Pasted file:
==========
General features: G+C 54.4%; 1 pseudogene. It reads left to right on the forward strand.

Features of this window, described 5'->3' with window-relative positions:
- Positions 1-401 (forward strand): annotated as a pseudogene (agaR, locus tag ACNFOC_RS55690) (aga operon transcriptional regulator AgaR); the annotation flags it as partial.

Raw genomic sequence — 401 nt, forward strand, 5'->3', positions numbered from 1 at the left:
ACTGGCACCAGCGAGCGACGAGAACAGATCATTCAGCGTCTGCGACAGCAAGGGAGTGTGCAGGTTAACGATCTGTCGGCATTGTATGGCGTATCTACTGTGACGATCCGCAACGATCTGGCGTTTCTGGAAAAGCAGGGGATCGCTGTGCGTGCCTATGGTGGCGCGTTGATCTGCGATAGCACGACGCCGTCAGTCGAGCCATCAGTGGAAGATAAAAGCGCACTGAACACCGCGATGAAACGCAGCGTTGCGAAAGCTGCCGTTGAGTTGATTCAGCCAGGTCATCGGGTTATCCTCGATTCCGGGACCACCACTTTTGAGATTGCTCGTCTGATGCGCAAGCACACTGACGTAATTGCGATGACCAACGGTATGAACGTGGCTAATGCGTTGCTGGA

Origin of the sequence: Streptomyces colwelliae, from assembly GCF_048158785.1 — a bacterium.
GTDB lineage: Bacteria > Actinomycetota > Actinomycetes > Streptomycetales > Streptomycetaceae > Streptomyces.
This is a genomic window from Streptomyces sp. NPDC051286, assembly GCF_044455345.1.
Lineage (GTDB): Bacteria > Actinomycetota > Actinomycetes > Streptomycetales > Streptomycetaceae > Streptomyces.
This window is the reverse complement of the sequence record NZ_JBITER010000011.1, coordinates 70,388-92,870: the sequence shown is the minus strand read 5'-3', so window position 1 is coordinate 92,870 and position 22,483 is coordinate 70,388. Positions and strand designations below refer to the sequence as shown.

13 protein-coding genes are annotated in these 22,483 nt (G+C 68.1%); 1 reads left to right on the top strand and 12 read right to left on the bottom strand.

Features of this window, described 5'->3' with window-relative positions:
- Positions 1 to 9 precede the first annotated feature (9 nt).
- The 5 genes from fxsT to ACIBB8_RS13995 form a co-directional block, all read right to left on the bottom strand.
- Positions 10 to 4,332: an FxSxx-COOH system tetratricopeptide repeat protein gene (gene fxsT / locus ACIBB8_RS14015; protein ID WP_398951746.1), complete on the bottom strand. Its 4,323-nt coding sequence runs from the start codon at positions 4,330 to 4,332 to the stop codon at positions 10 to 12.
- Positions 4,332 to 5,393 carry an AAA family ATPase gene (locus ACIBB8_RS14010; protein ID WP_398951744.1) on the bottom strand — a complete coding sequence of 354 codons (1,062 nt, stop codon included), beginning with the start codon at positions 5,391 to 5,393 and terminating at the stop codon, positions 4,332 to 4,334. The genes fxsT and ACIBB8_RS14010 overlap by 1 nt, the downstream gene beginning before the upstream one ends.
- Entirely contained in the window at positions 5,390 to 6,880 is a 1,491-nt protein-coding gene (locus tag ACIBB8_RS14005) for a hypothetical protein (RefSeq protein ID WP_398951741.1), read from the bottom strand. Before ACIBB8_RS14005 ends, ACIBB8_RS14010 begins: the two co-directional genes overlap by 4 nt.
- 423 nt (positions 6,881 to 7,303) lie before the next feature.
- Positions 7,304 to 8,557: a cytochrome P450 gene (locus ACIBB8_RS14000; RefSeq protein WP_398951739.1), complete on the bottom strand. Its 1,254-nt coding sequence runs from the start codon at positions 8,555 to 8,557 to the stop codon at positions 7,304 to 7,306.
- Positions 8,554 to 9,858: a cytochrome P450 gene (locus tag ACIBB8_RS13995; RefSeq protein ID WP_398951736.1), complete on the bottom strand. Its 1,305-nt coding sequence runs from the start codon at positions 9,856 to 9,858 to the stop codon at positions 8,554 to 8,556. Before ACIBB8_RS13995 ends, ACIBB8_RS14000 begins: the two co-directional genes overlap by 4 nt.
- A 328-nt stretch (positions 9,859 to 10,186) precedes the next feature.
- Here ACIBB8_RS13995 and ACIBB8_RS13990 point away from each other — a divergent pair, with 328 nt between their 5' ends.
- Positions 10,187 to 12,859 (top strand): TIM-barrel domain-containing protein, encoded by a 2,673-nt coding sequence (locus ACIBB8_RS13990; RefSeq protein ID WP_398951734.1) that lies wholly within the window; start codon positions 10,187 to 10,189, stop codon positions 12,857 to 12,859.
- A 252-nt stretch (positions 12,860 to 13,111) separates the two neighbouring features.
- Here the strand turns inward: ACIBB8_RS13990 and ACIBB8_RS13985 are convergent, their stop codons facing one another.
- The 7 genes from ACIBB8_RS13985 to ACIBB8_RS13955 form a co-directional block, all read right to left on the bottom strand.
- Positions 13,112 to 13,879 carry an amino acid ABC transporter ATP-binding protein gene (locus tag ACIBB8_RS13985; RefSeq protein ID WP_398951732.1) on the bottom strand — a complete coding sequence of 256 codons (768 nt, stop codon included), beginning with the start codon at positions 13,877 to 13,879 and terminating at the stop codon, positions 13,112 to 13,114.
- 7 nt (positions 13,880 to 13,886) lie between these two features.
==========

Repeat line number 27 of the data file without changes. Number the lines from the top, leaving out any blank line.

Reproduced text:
- Positions 13,112 to 13,879 carry an amino acid ABC transporter ATP-binding protein gene (locus tag ACIBB8_RS13985; RefSeq protein ID WP_398951732.1) on the bottom strand — a complete coding sequence of 256 codons (768 nt, stop codon included), beginning with the start codon at positions 13,877 to 13,879 and terminating at the stop codon, positions 13,112 to 13,114.